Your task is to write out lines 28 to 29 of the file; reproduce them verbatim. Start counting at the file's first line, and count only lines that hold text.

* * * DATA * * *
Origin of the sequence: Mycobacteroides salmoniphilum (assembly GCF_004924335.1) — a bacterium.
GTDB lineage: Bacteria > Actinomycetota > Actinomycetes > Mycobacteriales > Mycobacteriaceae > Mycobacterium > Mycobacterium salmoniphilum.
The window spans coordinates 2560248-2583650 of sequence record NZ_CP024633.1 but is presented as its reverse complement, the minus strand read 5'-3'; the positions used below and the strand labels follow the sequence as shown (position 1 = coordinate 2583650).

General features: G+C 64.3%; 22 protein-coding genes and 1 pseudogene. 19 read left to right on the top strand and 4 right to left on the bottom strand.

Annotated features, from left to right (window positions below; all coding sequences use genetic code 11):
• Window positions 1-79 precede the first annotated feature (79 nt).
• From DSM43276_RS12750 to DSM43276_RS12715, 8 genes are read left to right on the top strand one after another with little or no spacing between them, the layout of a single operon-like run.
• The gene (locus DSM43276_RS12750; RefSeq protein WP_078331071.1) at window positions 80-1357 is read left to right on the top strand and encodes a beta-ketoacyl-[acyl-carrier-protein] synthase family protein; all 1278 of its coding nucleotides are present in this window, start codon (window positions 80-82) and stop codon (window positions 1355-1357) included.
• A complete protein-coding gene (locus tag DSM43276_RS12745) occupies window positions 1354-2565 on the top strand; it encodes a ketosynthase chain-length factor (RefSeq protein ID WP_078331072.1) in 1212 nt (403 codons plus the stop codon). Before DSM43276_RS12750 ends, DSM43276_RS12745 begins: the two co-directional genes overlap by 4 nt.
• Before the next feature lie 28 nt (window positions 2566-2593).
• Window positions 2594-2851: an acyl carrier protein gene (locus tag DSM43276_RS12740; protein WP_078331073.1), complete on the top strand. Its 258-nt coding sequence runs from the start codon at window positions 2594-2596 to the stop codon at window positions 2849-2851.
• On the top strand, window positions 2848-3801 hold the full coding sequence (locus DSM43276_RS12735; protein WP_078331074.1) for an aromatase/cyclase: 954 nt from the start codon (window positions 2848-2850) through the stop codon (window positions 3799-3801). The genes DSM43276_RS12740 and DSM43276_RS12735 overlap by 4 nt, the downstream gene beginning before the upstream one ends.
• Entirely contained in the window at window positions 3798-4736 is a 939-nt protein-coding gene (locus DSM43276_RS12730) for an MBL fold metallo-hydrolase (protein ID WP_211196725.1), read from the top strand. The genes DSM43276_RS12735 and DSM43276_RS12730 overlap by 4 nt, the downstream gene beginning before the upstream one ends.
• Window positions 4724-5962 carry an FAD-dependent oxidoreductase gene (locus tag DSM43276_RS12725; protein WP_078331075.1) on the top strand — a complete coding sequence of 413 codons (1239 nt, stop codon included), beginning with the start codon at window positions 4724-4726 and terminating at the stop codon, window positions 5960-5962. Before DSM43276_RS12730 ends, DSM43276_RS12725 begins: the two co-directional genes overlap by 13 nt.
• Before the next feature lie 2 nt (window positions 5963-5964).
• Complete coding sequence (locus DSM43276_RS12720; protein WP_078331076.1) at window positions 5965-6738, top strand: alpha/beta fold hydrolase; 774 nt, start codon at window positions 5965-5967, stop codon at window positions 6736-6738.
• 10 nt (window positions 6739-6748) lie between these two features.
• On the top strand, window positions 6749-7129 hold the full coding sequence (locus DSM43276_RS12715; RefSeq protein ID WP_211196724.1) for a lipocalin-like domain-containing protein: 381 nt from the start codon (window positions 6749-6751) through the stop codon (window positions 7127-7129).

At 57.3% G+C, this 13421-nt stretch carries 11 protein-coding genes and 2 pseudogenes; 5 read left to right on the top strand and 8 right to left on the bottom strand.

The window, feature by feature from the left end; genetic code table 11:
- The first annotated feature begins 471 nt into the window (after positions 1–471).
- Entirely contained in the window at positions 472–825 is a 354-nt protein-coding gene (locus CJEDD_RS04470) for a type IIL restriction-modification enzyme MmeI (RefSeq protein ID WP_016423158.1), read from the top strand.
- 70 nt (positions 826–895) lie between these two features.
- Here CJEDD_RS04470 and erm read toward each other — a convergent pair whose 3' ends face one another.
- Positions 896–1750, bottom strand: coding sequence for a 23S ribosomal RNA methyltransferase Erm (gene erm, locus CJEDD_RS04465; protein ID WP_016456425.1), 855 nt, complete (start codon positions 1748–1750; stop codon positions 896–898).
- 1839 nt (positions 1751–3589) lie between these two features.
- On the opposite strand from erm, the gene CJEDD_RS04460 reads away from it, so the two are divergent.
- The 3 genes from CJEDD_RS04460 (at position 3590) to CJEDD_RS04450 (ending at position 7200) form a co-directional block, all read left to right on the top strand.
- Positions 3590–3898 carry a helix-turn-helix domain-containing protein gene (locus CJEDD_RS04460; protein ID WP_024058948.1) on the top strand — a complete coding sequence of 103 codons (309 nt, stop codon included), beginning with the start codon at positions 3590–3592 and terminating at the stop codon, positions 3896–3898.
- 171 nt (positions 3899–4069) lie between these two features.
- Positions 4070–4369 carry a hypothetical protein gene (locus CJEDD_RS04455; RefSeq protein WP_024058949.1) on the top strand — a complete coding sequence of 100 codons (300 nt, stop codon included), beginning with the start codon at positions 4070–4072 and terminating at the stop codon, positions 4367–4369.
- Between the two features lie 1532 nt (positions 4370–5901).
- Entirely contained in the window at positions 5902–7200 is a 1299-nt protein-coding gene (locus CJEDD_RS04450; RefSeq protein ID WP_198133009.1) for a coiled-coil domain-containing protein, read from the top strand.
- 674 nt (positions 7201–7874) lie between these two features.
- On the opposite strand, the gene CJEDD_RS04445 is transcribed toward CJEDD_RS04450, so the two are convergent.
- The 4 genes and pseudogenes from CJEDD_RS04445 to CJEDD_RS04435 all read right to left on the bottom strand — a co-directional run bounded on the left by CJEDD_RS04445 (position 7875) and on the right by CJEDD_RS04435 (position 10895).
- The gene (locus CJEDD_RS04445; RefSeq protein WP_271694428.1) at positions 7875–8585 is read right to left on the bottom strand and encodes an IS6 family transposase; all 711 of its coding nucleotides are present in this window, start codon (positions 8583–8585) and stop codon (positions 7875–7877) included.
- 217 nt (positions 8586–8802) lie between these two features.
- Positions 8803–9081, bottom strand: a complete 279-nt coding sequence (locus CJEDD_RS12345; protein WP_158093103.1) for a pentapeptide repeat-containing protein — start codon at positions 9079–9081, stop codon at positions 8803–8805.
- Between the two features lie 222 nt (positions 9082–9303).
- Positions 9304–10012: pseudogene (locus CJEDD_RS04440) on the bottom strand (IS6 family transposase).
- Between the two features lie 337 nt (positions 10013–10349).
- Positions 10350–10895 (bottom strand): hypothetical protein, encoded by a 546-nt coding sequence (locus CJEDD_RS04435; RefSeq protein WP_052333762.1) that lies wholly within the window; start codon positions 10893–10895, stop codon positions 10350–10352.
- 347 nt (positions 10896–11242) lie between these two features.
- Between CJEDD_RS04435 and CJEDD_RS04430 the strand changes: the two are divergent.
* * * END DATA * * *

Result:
- The 3 genes from CJEDD_RS04460 (at position 3590) to CJEDD_RS04450 (ending at position 7200) form a co-directional block, all read left to right on the top strand.
- Positions 3590–3898 carry a helix-turn-helix domain-containing protein gene (locus CJEDD_RS04460; protein ID WP_024058948.1) on the top strand — a complete coding sequence of 103 codons (309 nt, stop codon included), beginning with the start codon at positions 3590–3592 and terminating at the stop codon, positions 3896–3898.